Table 2 shows the number of IFML elements, grouped by type, necessary for the instantiation of this CRUD pattern in this particular case (just C-nM). An IFML modeler needs to use 15 different IFML elements to specify a create operation over a data entity and the involved interactions. Furthermore, IFML elements have been classified into three main groups: flows, units, and bindings. These groups have been defined based on the expected effort made by a developer to specify elements of a concrete group assisted by using the WebRatio tool. In other words, the elements that require a similar effort in their specification are classified into the same group. They will also be considered in the validation of the approach. It should be noticed that OKLink and KOLink flows are never considered as binding holders because they just imply a single message passing.
According to the previous classification, Table 3 summarizes the number of IFML elements needed for the instantiation of a Create pattern over a target entity with a manytomany relationship.
5.2.2. IFML Elements Generated for Each Instantiation
The other IFML patterns for CRUD operations can be instantiated following a similar process. Although concrete details of their application are not discussed in this work, Table 4 presents a summary of the total number of IFML elements generated for the application of each CRUD pattern in every instantiation case considered. As a main conclusion, a developer has to use, connect, and configure more than 18 IFML elements in average to specify a CRUD operation over a data entity of the domain model. Note that Read and Delete patterns are not considering relationships herein, so their numbers are the same in the three different instantiation cases contemplated. Those values correspond to the no-relation case.
6. Tool Support
Along this work, we have developed two different versions of the tool supporting the pattern-based IFML specification of CRUD operations. This tool is named AutoCRUD, and its last version was published in , including its source code, user, and developer manuals. In this section, for the sake of completeness, we briefly illustrate the main use case of our tool.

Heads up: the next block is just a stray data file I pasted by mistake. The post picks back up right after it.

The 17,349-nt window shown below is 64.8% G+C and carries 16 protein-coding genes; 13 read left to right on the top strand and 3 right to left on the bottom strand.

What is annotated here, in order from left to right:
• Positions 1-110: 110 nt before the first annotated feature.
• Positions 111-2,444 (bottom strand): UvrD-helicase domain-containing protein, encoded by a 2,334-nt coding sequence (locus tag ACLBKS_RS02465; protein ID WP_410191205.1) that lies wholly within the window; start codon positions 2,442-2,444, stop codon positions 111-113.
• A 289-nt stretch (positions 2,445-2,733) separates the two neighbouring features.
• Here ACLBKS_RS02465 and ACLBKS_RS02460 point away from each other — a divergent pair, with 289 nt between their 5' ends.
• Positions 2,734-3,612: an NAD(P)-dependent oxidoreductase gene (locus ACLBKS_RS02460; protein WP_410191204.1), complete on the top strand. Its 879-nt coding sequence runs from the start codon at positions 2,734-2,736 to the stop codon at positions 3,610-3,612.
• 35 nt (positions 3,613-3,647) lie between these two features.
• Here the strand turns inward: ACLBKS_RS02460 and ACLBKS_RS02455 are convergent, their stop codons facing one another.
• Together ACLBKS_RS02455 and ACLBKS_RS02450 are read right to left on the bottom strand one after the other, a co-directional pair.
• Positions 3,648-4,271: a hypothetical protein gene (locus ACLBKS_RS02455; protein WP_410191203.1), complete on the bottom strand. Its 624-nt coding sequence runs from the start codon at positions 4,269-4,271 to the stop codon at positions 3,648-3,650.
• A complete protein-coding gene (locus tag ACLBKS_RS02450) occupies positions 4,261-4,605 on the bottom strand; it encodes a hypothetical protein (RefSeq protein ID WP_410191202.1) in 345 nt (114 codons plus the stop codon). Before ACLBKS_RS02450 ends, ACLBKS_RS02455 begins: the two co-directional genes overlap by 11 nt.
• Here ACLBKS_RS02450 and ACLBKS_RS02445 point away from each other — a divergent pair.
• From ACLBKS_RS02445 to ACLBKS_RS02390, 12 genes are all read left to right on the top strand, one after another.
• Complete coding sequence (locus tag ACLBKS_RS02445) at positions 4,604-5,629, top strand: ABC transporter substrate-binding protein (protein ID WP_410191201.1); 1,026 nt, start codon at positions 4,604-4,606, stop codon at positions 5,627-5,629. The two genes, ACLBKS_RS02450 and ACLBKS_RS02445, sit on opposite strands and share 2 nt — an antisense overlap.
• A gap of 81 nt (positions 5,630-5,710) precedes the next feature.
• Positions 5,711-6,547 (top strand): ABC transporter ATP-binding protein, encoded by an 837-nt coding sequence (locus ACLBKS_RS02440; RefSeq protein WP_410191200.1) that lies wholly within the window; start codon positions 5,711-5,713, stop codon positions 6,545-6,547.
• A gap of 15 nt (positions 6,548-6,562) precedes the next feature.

AutoCRUD mainly plays the role of a scaffolding tool for WebRatio by providing engineers with a pattern repository of the most frequently used IFML snippets for their projects (pattern definition). This tool is open to extension; hence, its pattern repository may be conveniently customized by every development team to specifically tailor it to its own necessities and styles.
Once IFML patterns are defined and stored into the repository, our pattern-based development approach may be easily applied by instantiating patterns on concrete target data entities, further parametrized by their attributes and relationships. Figure 9 illustrates both the instantiation of a particular pattern (left side) and the generation of its final IFML specification in the project under development (right side).
Regarding the instantiation step, a particular wizard dialogue (left side) provides engineers with all the available patterns to apply (select pattern drop-down list), together with all the data entities of the domain model (select entity drop-down list). Moreover, relationship and attribute lists are dynamically updated according to the selected data entity. Therefore, engineers have in a single place all the data needed to perform a proper pattern instantiation in a matter of seconds. Additionally, this dialogue has a button to access the registry functionality, which maintains a detailed account of all the IFML elements created by the tool.
Regarding the IFML generation step, Figure 9 (right side) presents the generation of the IFML specification for the pattern defining all the CRUD operations for a data entity at the same time (AllInOne). In this case, the dialogue in the middle allows engineers to select between two different operation modes: (1) step-by-step mode, which interactively generates IFML elements one by one (useful for educational purposes), or (2) fast forward mode, which generates the whole final IFML snippet in just one step (useful for production).